[Much of this language came from the grant narrative and so means that Stuart and I are co-authors this post.]
While Stuart and I finish Pathfinders, where we have developed the methodology for preserving the experience of early digital literature, we have already conceptualized the next step, which we are calling Pathfinding. This phase is a two-day symposium that will bring together leaders in the preservation, archiving, and dissemination of electronic literature, computer games, virtual worlds, digital collections, online journals, and mobile media to initiate a nationwide, trans- institutional consortium for treatment of born digital objects.
The project builds upon the research undertaken in Pathfinders (Grigar and Moulthrop, NEH ODH Start Up Grant, 2013) that introduced an important innovation––the documentation of experience––to the preservation, archiving, and dissemination of born-digital productions. To support the symposium, we have written another Stage 2 NEH Start Up grant. We will know in March if it has been funded.
The symposium’s goals are to : 1) share and exchange knowledge gained from Pathfinders, as well as other initiatives relating to the preservation of born digital objects; 2) coordinate diverse approaches to work of this type; 3) broaden the scope of inquiry beyond art and literature to all types of digital expression within Digital Humanities; and 4) facilitate a critical discussion of concepts and methods in this emerging field.
Pathfinding aims to bring new approaches and document best practices in a core area of Digital Humanities: the posterity of expressive objects developed in computational media, what we refer to as “born digital objects.” While Pathfinders focused on documenting experience through a process we call the “traversal,” exploring collection––that is, the use of historical platforms that themselves suggest a specific cultural context––as a method of preservation, archiving, and dissemination, Pathfinding applies our findings for the purpose of opening a critical dialogue about the full range of relevant strategies, including the importance of combining migration to newer media, software emulation, and collection for this purpose. Discussion among key innovators from a wide range of fields that generate and/or study born digital objects will improve understanding of potential and limits of various approaches and lead to better coordination of future research, both in sharing of tools, insights, and strategies, and in decisions about areas of focus.
The need for this kind of project in the humanities led by those with experience in the production and scholarship of digital born mediacannot be overstated. As Alan Liu observes, “[w]here postindustrialism extends its baseline back only as far as the last financial quarter or year, the humanities respond by asserting that the real value of knowledge can only be gauged across centuries and millennia” (381). Writing has been the primary means by which humanists have extended their work through time, but with the advent of digital media, writing faces serious complications. Enfolded within software systems, writing and other forms of symbolic expression are subject to disruptive forces of obsolescence, in material as well as social terms. Media objects themselves grow more complex, from the basic duality between encoded or latent text, and what users see, to the particular intricacies of individual interfaces and architectures. If the humanities are to remain a vital cultural force, it is essential that humanists evolve ways of dealing with relentlessly advancing media.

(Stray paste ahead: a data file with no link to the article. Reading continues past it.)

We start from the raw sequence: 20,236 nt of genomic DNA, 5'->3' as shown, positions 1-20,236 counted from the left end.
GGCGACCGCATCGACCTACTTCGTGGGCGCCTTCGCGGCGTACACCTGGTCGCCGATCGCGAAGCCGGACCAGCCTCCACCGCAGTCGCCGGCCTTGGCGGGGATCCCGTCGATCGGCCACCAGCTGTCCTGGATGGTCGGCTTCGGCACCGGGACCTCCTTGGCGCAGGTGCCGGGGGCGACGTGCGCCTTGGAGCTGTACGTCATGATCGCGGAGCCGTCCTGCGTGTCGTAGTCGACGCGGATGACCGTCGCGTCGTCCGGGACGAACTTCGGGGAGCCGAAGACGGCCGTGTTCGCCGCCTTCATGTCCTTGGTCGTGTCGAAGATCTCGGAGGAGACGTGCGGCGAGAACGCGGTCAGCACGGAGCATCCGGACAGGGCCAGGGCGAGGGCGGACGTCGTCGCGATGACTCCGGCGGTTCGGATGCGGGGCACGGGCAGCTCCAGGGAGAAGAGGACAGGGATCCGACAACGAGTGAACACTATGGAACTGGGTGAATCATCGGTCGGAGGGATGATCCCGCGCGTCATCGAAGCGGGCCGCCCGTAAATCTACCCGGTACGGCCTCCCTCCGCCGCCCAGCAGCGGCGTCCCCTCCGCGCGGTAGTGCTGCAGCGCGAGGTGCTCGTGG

It is also clear that multiple approaches are needed. Some objects may lend themselves to software emulation or system migration––two other methods of preservation––while others, constrained by property claims and other issues, may be better served by collection and the documentation of experience that we argue goes hand in hand with it. Each of these methods brings unique affordances, and each also comes with limitations. Scholars committed to the posterity of computationally intensive expression need a frame of reference that integrates approaches across a broad domain of application.
While preservation, archiving, and dissemination has long been an interest of the Electronic Literature Organization’s (ELO) PAD project, reflected in the publication of Acid-Free Bits (version 1.0) in 2004 and Born-Again Bits in 2005, much has taken place in nine years that require an extension of this work. The development, for example, of scholarly collections of Stephanie Strickland’s and Judy Malloy’s work at the David M. Rubenstein Rare Book & Manuscript Library at Duke University and Deena Larsen’s and Bill Bly’s at the Maryland Institute for Technology in the Humanities at the University of Maryland predicates further research in best practices for preserving born digital work. Moreover, we believe there is much to be gained in sharing what we have learned from Pathfinders with scholars and artists who study and create other forms of born digital objects so that we can determine best practices for those works where participation and interaction feature largely and continue to contribute to literary criticism and history of these important cultural works.